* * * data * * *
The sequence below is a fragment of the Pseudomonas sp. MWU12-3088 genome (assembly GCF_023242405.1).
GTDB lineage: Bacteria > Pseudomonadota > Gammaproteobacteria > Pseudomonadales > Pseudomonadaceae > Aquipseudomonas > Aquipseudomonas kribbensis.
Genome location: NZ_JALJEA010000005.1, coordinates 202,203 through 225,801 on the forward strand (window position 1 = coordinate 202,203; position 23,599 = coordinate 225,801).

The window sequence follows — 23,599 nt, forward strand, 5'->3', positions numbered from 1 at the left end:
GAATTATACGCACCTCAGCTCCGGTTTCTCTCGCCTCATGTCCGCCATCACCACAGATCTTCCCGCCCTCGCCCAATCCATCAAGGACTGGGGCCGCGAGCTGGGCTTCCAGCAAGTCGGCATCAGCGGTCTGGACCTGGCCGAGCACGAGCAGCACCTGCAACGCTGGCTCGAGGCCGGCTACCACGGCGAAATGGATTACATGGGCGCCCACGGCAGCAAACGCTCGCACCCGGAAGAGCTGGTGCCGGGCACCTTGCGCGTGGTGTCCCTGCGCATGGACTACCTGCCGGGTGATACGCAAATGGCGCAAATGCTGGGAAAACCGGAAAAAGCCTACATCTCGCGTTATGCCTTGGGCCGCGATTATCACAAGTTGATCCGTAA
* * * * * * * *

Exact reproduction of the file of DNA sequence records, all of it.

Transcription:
The sequence below is a fragment of the Pseudomonas sp. MWU12-3088 genome (assembly GCF_023242405.1).
GTDB lineage: Bacteria > Pseudomonadota > Gammaproteobacteria > Pseudomonadales > Pseudomonadaceae > Aquipseudomonas > Aquipseudomonas kribbensis.
Genome location: NZ_JALJEA010000005.1, coordinates 202,203 through 225,801 on the forward strand (window position 1 = coordinate 202,203; position 23,599 = coordinate 225,801).

The window sequence follows — 23,599 nt, forward strand, 5'->3', positions numbered from 1 at the left end:
GAATTATACGCACCTCAGCTCCGGTTTCTCTCGCCTCATGTCCGCCATCACCACAGATCTTCCCGCCCTCGCCCAATCCATCAAGGACTGGGGCCGCGAGCTGGGCTTCCAGCAAGTCGGCATCAGCGGTCTGGACCTGGCCGAGCACGAGCAGCACCTGCAACGCTGGCTCGAGGCCGGCTACCACGGCGAAATGGATTACATGGGCGCCCACGGCAGCAAACGCTCGCACCCGGAAGAGCTGGTGCCGGGCACCTTGCGCGTGGTGTCCCTGCGCATGGACTACCTGCCGGGTGATACGCAAATGGCGCAAATGCTGGGAAAACCGGAAAAAGCCTACATCTCGCGTTATGCCTTGGGCCGCGATTATCACAAGTTGATCCGTAA